El Camino Foods
Derry-based El Camino pays the bills with its prepackaged Puerto Rican meal kits, but it’s most beloved for its empanadas. The savory stuffed pastry is popular throughout the Spanish-speaking world, and El Camino brings it to New England at a rotating selection of local farmers markets. Check their schedule online to see where you can find their beef, chicken or veggie varietals this weekend. (855) 479-5804;

Aissa Sweets
After four years of wholesaling and working the farmers market circuit, Syrian bakery Aissa Sweets opened a café in Concord last fall. Stop in (or check the pastry section in your local specialty grocery) for such treats as chocolate walnut baklava, date-filled maamoul cookies, and za’atar bread rolls. Pick up lunch too while you’re at it: their eight varieties of filo wraps — we like their chicken shawarma — are delicious. 128 Hall St., Unit H, Concord. (603) 856-8735;

Lala’s Hungarian Pastry
This downtown Manchester eatery will celebrate its 20th anniversary this fall, and there’s a reason it’s such a mainstay: The food is unbelievable. Their reverie-inducing pastry cabinet includes familiar classics like apple turnovers and raspberry squares (heavenly), but try the Eastern European specialties for a taste of the owners’ home region: beigli poppy rolls and dobos torte from Hungary and, from Romania, the indulgent chocolate amandine. 836 Elm St., Manchester. (603) 647-7100;

Vicuña Chocolate Factory
The bars and baked goods at this Peterborough chocolatier may look the same as our American sweets, but the origins of this cocoa are as global as it gets. The chocolates here are made from ethically sourced heirloom cocoa beans grown in Ecuador, Bolivia, the Dominican Republic and Belize. Visit their café for pastries, drinking chocolate, and bars in such exotic flavor combinations as dark chocolate blueberry and ginger honey. 15 Main St., Peterborough. (603) 924-2040;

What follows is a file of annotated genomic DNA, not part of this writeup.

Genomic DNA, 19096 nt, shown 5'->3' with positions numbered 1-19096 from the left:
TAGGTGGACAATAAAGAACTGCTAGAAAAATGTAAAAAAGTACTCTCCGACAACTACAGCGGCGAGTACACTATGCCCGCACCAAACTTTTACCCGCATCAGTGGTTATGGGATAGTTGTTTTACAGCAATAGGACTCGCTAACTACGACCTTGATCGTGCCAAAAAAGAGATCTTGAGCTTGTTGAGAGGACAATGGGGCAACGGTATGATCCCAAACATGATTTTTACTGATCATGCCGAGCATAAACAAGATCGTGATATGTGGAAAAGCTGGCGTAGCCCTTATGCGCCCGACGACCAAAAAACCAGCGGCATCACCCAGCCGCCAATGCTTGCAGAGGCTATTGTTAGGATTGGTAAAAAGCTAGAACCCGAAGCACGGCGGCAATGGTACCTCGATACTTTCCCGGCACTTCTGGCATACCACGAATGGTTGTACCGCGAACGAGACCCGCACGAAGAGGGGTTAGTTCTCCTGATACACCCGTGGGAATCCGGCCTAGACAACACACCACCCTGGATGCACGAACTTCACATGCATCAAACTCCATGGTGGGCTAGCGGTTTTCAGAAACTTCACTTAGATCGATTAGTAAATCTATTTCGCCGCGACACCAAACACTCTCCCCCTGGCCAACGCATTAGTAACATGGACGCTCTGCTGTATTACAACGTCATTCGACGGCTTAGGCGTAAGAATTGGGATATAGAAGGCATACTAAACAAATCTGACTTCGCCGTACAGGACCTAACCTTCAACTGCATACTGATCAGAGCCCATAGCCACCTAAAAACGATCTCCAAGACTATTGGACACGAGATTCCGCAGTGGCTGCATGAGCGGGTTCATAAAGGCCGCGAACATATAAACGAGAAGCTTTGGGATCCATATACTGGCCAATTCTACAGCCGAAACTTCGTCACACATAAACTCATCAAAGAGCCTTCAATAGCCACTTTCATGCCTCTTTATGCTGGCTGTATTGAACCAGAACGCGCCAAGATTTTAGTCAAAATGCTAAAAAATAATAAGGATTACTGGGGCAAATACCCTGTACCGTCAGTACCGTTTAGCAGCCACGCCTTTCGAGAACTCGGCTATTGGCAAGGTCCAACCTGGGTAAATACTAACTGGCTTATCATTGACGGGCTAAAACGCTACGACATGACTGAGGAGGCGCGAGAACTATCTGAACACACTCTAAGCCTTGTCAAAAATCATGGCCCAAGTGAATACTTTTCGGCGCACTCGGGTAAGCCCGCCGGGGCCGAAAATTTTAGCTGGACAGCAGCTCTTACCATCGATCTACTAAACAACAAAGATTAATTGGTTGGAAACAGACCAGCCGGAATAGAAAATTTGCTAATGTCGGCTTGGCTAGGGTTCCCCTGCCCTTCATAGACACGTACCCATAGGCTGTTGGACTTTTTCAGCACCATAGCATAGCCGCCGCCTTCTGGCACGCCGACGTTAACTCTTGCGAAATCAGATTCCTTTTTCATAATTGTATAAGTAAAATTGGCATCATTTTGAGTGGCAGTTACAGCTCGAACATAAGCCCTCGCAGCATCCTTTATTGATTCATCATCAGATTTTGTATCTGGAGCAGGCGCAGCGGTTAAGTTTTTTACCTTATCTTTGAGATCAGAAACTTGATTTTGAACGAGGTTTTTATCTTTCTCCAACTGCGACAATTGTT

La Maison Navarre
We’ll admit: Compared to exotic newcomers like North African shakshuka and Nepalese aloo dum, the humble French pastry and its long history in mainstream American culture may not seem too exciting. But the Paris- and Lyon-born bakers at this Portsmouth sweet shop give a thrilling spin to the classic. Macarons (in such flavors as blackberry, rose and Earl Grey) are the main event here, but don’t miss the fresh baguettes and dreamy religieuses. 121 Congress St., Portsmouth. (603) 373-8401;

Nomad Bakery
Whoever said man cannot live on bread alone has clearly never tried Nomad. Cheryl Holbert draws on her own varied heritage to create the breads of the world in her Derry home bakery, from Iranian barbari to Jewish challah and Russian babka. Find Nomad’s loaves at Benedikt Dairy in Goffstown, A Market in Manchester and the Concord Food Co-op in Concord, or make an appointment to pick some up straight from the baker’s home. Derry,